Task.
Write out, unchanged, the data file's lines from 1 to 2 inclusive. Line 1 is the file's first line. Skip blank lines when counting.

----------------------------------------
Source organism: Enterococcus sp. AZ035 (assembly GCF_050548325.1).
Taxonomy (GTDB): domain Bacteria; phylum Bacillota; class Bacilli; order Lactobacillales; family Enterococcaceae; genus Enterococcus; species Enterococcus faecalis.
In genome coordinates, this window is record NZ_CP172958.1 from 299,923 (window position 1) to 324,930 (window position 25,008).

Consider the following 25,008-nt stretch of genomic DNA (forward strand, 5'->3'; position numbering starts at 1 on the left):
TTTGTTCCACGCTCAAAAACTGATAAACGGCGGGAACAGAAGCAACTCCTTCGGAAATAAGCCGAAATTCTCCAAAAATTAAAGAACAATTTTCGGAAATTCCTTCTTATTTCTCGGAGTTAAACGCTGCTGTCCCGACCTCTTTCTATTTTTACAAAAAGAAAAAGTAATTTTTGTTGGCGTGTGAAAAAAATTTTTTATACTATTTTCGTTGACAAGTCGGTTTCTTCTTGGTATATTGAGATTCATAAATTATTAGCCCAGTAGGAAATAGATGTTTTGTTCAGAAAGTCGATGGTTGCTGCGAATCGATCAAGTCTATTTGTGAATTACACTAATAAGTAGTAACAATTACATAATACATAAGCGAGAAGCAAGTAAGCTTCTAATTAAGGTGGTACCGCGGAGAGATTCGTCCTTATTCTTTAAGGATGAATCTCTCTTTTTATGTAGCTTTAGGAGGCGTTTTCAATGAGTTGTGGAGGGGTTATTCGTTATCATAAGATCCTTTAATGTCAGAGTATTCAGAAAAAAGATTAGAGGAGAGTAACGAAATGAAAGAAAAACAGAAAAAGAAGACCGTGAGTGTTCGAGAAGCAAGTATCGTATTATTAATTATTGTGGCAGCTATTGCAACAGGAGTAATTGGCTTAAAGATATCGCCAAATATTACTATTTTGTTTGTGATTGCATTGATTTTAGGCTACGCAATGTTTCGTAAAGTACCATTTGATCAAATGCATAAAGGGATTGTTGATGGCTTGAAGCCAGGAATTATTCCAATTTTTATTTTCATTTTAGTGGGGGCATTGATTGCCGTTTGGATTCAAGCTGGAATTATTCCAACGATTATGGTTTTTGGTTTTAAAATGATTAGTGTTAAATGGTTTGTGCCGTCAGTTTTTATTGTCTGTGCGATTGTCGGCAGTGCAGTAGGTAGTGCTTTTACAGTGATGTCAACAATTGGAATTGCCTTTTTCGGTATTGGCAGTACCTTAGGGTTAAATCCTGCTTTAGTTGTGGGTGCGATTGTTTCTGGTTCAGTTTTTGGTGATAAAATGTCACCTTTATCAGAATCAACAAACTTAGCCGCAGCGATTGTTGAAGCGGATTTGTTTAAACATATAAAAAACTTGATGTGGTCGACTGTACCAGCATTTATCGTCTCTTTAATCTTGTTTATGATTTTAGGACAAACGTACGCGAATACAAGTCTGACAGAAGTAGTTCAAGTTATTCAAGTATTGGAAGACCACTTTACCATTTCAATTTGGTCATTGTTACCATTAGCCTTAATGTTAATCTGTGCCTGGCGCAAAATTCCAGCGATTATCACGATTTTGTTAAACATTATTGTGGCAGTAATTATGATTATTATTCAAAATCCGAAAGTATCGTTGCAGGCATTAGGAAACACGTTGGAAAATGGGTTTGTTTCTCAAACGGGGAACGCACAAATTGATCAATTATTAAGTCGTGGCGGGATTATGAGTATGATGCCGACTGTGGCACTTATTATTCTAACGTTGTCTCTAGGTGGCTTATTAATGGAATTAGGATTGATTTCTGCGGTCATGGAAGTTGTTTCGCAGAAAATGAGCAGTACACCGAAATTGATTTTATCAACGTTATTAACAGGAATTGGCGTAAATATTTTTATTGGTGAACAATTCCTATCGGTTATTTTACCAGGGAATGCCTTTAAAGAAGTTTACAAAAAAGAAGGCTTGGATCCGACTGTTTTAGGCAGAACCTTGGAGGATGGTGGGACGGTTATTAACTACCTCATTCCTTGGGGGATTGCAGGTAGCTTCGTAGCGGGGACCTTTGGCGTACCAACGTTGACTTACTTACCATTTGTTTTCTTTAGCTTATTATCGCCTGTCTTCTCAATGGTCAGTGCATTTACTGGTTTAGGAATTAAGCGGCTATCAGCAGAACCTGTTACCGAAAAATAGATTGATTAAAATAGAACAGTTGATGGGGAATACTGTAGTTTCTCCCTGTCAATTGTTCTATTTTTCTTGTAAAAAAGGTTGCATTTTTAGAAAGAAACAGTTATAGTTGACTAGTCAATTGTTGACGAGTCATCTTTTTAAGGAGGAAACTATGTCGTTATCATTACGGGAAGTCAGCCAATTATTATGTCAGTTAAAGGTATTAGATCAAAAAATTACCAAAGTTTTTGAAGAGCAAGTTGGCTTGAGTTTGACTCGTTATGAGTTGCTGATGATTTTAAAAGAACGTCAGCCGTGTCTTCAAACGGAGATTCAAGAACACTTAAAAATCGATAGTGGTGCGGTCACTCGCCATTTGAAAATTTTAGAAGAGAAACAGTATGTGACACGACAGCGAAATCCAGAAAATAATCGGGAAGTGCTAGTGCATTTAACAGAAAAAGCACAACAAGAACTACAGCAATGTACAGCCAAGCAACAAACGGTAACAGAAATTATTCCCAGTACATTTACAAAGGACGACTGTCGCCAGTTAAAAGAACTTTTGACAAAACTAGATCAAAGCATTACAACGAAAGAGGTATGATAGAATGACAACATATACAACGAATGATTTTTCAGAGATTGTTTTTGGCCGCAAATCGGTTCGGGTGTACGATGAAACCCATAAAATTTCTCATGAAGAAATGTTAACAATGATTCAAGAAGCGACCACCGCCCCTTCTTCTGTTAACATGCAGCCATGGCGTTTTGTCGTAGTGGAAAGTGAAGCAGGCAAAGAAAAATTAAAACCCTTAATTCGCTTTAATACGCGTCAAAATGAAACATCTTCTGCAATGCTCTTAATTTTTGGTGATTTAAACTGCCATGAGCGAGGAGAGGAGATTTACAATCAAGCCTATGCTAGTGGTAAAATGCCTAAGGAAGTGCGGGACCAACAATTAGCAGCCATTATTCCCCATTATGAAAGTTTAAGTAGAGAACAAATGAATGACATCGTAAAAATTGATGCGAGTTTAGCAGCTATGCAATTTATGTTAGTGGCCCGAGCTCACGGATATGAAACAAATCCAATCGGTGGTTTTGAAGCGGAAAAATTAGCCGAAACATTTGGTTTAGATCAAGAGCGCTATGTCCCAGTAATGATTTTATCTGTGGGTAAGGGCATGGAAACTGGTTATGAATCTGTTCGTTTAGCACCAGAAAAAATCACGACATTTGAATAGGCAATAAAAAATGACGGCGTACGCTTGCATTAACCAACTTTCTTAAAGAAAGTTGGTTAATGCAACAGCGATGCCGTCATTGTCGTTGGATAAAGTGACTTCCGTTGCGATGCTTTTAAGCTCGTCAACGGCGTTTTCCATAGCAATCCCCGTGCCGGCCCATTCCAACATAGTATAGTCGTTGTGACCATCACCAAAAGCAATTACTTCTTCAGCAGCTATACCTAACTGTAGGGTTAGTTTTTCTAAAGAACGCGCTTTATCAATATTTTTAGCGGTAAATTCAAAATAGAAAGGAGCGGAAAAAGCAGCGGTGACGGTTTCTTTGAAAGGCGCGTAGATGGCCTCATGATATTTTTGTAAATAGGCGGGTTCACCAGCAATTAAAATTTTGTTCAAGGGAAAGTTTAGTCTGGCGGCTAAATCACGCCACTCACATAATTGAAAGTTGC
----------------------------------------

Source organism: Enterococcus sp. AZ035 (assembly GCF_050548325.1).
Taxonomy (GTDB): domain Bacteria; phylum Bacillota; class Bacilli; order Lactobacillales; family Enterococcaceae; genus Enterococcus; species Enterococcus faecalis.